Proof of item:
If you are seeing patients with brain injury, vision should be a part of the rehabilitation. The majority of the hardwiring of the brain involves the visual pathway, so it is very common to experience a visual problem after a brain injury or concussion. In fact, over 50% of patients with neurological impairments exhibit visual and visual-cognitive disorders. This number is near 90% for those who are recovering from a concussion. If visual deficits do exist, they can result in significant difficulty with reading, mobility, and balance, which can prevent your clients from returning to their baseline level of function and independence. Fortunately, neuroplasticity of the visual system exists, and after learning about basic neuro-anatomy, you will be able to accommodate the needs of these patients more effectively.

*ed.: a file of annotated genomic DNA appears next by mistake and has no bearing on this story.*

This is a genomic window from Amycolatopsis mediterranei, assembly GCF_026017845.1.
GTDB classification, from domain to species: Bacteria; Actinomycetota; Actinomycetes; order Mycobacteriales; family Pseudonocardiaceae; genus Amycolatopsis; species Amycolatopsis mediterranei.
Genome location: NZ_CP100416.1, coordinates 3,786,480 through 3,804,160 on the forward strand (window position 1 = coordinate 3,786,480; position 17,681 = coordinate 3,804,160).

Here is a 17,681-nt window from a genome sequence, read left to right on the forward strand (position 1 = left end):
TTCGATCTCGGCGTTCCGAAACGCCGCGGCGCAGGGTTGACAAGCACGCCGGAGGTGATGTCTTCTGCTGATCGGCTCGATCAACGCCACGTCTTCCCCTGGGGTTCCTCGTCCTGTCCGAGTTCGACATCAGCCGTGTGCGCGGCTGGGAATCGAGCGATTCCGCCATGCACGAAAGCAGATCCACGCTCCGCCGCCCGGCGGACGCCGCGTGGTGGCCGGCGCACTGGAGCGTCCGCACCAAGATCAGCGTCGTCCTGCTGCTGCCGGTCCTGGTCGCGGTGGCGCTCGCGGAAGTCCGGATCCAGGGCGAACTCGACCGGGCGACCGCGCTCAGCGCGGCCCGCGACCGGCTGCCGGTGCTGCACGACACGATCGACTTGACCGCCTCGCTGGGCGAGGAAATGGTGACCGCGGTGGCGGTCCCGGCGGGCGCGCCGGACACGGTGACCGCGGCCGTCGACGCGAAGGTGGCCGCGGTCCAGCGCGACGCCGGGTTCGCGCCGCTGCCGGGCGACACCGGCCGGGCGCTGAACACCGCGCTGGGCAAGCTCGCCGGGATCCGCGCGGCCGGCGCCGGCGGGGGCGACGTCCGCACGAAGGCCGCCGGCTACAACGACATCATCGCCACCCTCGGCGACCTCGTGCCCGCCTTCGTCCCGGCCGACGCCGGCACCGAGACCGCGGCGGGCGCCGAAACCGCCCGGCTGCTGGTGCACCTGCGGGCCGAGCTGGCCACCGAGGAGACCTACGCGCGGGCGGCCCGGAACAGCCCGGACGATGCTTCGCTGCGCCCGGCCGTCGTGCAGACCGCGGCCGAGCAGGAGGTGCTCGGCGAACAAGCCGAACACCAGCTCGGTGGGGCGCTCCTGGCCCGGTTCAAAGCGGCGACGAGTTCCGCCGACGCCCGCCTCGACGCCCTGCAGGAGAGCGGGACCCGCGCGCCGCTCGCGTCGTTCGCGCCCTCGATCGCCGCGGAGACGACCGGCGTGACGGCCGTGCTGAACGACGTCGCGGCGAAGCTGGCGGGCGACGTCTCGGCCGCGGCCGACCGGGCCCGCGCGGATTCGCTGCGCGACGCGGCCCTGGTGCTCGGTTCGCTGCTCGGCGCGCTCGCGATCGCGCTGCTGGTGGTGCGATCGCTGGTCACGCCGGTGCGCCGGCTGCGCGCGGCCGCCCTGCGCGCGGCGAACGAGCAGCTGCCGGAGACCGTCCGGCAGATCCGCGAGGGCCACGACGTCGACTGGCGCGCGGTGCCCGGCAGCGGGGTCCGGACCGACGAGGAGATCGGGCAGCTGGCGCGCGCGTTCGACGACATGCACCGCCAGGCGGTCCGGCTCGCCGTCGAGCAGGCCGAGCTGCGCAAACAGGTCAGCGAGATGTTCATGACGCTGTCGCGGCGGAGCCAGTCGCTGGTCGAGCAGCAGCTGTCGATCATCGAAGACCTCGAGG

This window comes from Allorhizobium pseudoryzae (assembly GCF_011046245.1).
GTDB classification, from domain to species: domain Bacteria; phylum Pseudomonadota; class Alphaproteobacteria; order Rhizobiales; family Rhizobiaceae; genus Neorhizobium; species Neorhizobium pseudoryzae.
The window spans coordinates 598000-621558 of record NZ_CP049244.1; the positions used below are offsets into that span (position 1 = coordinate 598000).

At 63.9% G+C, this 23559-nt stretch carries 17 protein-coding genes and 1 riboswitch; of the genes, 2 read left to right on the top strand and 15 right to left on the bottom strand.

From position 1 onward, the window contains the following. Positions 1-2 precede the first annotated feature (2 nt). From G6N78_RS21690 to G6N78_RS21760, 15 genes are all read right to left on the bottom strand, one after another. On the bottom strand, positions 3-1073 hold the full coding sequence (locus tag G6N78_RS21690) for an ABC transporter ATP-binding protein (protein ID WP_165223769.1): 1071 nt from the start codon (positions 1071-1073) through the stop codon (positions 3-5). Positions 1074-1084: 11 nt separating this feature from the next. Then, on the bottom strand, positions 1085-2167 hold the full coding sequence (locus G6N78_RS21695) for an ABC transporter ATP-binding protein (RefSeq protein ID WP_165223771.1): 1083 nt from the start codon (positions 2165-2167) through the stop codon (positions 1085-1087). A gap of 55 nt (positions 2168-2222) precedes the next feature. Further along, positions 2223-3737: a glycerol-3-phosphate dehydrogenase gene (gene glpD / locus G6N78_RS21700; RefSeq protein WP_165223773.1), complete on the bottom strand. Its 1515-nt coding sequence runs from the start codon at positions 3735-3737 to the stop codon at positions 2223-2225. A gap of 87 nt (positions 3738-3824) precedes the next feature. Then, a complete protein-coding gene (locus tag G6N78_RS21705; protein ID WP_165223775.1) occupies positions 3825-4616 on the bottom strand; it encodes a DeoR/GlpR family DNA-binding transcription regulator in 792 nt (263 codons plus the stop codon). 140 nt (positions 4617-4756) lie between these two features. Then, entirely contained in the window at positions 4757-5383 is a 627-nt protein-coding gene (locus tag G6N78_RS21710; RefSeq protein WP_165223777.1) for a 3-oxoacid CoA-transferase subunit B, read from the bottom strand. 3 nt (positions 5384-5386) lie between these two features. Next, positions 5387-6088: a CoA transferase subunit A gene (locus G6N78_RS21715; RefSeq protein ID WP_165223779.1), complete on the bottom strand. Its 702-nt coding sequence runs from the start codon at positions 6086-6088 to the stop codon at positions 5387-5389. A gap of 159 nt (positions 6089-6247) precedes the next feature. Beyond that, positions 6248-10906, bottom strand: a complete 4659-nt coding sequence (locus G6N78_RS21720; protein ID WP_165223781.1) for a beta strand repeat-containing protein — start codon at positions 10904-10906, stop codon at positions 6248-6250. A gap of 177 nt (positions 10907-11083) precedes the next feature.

- Magnocellular versus Parvocellular
- Right brain versus Left brain
Visual Sequelae After Brain Injury
- Lobe-by-lobe visual function
- Unilateral Spatial Inattention (Neglect)
- Testing methods
Neuroplasticity of the Visual System
- Is there a critical period for visual development?
- Sue Barry, Fixing My Gaze, and vision therapy
- Brain injury and concussion
- Post-Concussional Syndrome
- Pre-Concussion Baseline Screening
Therapeutic Activities: Demonstrations
- Relearning basic eye tracking; saccades and pursuits
- Eye teaming and convergence; the brock string
- Visual processing games and activities
Would you like to receive Christine Winter-Rundell – Vision Rehabilitation Interventions for Your Clients with TBI and Concussion ?
- Discuss basic neuro-anatomy as it relates to visual function.
- Demonstrate screening techniques and therapeutic activities specific to brain injury.